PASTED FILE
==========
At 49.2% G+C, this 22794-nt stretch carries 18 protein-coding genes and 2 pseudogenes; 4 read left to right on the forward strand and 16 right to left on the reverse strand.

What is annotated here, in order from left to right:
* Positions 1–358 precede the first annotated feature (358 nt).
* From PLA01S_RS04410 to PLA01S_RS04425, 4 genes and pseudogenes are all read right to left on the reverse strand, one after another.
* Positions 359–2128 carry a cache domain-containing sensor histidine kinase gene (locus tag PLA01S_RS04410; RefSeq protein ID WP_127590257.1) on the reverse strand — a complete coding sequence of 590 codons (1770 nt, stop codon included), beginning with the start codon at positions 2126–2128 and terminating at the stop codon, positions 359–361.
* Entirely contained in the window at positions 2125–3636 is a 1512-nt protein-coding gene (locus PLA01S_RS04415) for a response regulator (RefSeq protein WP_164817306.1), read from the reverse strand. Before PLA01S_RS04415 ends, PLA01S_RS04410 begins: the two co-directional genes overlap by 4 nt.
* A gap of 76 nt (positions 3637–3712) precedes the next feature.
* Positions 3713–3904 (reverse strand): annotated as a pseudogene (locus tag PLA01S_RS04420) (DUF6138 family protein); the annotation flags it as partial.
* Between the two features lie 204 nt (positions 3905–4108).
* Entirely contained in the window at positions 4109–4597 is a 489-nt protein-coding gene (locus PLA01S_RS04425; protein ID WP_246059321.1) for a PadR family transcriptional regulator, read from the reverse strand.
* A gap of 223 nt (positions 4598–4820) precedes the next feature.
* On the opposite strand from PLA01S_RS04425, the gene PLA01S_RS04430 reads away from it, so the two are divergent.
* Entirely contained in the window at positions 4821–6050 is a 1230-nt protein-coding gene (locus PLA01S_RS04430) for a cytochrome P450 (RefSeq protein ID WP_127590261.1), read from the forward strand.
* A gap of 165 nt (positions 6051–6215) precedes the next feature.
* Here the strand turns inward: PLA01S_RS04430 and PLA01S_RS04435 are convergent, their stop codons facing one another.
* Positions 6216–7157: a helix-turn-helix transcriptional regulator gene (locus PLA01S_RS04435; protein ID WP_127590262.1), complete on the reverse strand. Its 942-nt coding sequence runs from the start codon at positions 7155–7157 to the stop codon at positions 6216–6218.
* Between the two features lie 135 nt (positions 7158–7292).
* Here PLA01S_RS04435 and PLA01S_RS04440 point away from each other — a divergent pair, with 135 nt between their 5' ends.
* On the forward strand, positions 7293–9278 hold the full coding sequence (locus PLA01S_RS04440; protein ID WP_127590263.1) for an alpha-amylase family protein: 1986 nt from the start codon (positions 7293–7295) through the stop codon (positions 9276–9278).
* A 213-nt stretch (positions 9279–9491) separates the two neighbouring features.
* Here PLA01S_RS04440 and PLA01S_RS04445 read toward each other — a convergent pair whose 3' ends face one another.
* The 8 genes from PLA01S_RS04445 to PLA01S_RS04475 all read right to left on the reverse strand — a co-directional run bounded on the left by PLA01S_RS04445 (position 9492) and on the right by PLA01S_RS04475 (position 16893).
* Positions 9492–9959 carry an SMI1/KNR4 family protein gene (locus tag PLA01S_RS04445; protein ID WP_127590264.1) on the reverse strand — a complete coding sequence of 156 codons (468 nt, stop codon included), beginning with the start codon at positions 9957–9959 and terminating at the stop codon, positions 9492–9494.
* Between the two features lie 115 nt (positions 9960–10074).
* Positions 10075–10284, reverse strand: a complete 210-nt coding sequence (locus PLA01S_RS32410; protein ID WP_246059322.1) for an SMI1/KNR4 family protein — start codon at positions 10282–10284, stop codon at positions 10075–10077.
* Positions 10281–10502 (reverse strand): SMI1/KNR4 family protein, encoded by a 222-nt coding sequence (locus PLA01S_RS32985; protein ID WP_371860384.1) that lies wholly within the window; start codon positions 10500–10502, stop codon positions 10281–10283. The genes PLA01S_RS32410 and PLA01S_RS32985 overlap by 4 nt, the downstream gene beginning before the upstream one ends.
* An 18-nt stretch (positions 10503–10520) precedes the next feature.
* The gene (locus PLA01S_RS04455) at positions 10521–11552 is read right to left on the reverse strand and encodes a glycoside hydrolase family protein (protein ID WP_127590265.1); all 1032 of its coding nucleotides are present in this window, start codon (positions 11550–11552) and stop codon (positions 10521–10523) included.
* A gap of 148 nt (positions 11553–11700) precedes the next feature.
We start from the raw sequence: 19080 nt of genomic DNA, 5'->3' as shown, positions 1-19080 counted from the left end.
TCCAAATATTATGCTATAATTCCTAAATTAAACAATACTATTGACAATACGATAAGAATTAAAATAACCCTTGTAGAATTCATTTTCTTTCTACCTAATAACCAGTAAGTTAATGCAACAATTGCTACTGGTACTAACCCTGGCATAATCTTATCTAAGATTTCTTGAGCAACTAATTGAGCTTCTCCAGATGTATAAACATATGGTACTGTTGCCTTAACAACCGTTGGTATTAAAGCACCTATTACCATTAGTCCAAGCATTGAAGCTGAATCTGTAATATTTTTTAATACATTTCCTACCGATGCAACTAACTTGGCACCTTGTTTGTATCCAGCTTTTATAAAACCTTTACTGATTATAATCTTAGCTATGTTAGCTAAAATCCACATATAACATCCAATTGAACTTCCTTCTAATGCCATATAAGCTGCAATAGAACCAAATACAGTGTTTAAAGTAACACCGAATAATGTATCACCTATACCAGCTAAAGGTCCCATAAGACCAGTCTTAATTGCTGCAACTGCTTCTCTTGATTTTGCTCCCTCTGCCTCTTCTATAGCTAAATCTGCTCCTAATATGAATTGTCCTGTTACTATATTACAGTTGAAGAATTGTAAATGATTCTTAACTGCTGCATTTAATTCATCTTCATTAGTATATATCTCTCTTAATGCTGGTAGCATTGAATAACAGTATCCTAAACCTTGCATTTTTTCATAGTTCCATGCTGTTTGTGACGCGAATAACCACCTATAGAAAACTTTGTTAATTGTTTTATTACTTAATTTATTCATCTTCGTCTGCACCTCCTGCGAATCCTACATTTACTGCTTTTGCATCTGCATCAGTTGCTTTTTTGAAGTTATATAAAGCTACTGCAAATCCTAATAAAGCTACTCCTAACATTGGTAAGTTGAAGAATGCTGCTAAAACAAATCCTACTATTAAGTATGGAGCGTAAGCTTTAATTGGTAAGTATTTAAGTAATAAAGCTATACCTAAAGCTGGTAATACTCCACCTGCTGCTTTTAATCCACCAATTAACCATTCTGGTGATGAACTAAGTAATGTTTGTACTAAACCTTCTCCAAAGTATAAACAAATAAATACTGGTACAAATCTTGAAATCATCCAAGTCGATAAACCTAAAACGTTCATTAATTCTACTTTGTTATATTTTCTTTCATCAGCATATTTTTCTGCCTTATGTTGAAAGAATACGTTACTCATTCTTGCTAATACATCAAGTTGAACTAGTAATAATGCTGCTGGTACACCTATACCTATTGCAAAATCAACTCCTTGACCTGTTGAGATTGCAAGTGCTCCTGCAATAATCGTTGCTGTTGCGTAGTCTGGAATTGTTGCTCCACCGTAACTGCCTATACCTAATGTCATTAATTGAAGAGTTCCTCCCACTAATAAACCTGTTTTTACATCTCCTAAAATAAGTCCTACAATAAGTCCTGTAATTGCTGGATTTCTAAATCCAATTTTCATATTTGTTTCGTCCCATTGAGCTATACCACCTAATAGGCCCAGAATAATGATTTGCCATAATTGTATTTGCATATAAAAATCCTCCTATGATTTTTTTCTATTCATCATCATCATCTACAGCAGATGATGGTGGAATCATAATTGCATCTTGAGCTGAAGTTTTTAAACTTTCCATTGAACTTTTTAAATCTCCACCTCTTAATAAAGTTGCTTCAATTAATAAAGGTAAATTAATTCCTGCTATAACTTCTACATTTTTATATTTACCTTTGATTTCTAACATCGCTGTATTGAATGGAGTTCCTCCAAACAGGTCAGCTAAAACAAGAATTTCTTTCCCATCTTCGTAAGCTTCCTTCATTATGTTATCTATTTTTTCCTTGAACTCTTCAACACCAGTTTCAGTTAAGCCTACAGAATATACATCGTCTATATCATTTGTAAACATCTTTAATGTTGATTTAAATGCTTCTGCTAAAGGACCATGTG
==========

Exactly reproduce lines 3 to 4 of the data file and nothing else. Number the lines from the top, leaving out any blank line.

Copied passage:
* Positions 1–358 precede the first annotated feature (358 nt).
* From PLA01S_RS04410 to PLA01S_RS04425, 4 genes and pseudogenes are all read right to left on the reverse strand, one after another.